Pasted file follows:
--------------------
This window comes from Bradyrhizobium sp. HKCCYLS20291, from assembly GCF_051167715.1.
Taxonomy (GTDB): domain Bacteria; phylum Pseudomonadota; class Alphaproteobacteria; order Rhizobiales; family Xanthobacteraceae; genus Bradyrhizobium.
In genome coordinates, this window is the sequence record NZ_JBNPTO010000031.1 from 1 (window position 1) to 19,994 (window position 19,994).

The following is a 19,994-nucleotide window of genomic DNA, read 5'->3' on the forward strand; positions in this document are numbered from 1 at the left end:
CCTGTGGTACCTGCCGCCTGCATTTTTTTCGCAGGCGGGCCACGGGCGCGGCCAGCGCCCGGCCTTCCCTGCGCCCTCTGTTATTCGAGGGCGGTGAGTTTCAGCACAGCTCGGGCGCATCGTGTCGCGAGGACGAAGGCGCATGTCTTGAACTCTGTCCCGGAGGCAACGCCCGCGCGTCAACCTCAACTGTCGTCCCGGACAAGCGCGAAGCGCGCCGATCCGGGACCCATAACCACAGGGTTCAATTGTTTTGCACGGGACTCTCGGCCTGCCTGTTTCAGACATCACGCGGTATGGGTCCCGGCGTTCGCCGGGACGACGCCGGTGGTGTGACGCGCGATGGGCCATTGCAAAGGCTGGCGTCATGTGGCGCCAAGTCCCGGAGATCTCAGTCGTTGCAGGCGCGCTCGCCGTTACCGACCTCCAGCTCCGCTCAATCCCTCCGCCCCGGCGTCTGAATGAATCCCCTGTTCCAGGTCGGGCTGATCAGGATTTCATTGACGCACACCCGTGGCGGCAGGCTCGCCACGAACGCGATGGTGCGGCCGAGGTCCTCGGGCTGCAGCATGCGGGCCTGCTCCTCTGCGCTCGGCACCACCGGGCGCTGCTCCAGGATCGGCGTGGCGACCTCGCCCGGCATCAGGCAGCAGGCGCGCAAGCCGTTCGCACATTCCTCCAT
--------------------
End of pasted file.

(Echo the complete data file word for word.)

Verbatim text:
This window comes from Bradyrhizobium sp. HKCCYLS20291, from assembly GCF_051167715.1.
Taxonomy (GTDB): domain Bacteria; phylum Pseudomonadota; class Alphaproteobacteria; order Rhizobiales; family Xanthobacteraceae; genus Bradyrhizobium.
In genome coordinates, this window is the sequence record NZ_JBNPTO010000031.1 from 1 (window position 1) to 19,994 (window position 19,994).

The following is a 19,994-nucleotide window of genomic DNA, read 5'->3' on the forward strand; positions in this document are numbered from 1 at the left end:
CCTGTGGTACCTGCCGCCTGCATTTTTTTCGCAGGCGGGCCACGGGCGCGGCCAGCGCCCGGCCTTCCCTGCGCCCTCTGTTATTCGAGGGCGGTGAGTTTCAGCACAGCTCGGGCGCATCGTGTCGCGAGGACGAAGGCGCATGTCTTGAACTCTGTCCCGGAGGCAACGCCCGCGCGTCAACCTCAACTGTCGTCCCGGACAAGCGCGAAGCGCGCCGATCCGGGACCCATAACCACAGGGTTCAATTGTTTTGCACGGGACTCTCGGCCTGCCTGTTTCAGACATCACGCGGTATGGGTCCCGGCGTTCGCCGGGACGACGCCGGTGGTGTGACGCGCGATGGGCCATTGCAAAGGCTGGCGTCATGTGGCGCCAAGTCCCGGAGATCTCAGTCGTTGCAGGCGCGCTCGCCGTTACCGACCTCCAGCTCCGCTCAATCCCTCCGCCCCGGCGTCTGAATGAATCCCCTGTTCCAGGTCGGGCTGATCAGGATTTCATTGACGCACACCCGTGGCGGCAGGCTCGCCACGAACGCGATGGTGCGGCCGAGGTCCTCGGGCTGCAGCATGCGGGCCTGCTCCTCTGCGCTCGGCACCACCGGGCGCTGCTCCAGGATCGGCGTGGCGACCTCGCCCGGCATCAGGCAGCAGGCGCGCAAGCCGTTCGCACATTCCTCCAT